Sure enough, the elephants had crossed the road. The trackers said the herd would be no more than a mile ahead.
"The wind was in our favor, so we decided to try," Beller said. "We walked about 200 yards, and there the elephants were."
Under Namibian law, Beller was allowed to kill any elephant in the herd that didn't have trophy tusks.
"The first one we came across was a big, mature tusk-less cow," he said. "I decided to take her, so we stalked in for a better shot. I was 12 yards away when she realized I was there and charged.
"I tried for a brain shot but hit low and didn't turn her. I shot her again, and that knocked her down and gave me a chance to finish her off."
With his attention riveted on the elephant he'd shot, Beller forgot to watch the rest of the herd.
"I could hear Karl yelling. Luckily, he had my back. He kept a big, tusked cow from charging me. Eventually he was able to run the herd off. I learned a lesson that day: If you shoot an elephant and don't pay attention, you can get stomped."
The guides estimated Beller's elephant at 7,000 pounds.
"The local village got 2,200 pounds of meat from that animal," he said. "Once an elephant is down, the village's chief takes control. He sends in his crew, they butcher the elephant and everybody is happy."
The word of Beller's elephant went through the hunting camp like an electric charge.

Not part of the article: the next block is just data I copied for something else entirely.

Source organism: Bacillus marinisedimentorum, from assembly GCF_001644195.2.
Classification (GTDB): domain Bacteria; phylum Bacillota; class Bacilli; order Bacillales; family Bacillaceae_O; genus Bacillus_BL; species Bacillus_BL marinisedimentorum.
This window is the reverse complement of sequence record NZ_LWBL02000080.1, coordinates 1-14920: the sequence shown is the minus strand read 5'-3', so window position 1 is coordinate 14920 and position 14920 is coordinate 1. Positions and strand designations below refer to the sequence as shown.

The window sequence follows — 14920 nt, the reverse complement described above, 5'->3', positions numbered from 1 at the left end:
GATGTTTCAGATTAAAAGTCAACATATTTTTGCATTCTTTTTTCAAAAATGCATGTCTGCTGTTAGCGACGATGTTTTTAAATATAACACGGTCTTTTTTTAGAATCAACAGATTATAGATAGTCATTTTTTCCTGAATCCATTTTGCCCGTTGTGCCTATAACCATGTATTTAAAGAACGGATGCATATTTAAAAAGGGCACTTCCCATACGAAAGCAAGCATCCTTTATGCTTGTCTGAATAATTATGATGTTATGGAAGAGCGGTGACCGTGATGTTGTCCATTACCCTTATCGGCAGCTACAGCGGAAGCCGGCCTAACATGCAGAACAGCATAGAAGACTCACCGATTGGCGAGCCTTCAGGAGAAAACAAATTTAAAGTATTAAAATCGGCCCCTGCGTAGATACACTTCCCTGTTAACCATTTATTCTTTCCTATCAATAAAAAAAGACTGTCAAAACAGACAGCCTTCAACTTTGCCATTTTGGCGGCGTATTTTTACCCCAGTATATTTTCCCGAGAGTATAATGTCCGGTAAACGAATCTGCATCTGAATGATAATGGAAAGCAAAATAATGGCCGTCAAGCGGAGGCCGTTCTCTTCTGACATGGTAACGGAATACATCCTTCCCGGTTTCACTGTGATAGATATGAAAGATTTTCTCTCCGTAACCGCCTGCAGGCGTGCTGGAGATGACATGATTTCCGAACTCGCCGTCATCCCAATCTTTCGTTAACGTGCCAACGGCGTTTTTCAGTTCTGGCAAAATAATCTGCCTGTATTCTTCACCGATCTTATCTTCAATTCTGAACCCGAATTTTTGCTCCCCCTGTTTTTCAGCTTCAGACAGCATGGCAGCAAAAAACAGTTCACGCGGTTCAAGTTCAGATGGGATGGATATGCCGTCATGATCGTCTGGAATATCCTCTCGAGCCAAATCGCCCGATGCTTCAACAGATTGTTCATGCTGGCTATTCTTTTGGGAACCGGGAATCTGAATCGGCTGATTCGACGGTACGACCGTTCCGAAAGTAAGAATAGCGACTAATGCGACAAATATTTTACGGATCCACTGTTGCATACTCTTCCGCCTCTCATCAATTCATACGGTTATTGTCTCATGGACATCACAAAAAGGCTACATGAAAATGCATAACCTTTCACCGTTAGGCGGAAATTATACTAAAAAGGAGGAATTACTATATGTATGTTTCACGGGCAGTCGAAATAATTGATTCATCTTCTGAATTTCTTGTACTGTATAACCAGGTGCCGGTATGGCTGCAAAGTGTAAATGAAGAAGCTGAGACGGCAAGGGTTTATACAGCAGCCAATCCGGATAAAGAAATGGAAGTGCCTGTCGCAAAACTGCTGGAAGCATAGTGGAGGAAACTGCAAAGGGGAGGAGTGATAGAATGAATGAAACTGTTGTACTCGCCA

"All the camp workers started dancing and jumping around all happy, because they were getting all this food," said Joyce Beller, who was there when the word came in. "These are people whose diet is mostly cornmeal and water. Unless a hunter comes in and kills an animal, they don't have meat."
African professional hunters tell tales of hunters who become emotional after taking the life of an elephant. Beller said the realization he was providing food for people helped him avoid that.
"I put a high value on life, but I viewed [killing the elephant] as the same as going to a slaughterhouse and watching a beef cattle go from a living creature to meat on a shelf at Kroger's," he said.
Would he go back and do it again? He says yes.
"It was a wonderful experience. I could go to Africa and never pick up a gun. I could spend a week watching someone else hunt and enjoy it every bit as much."
Reach John McCoy at 304-348-1231 or johnmc...@wvgazette.com.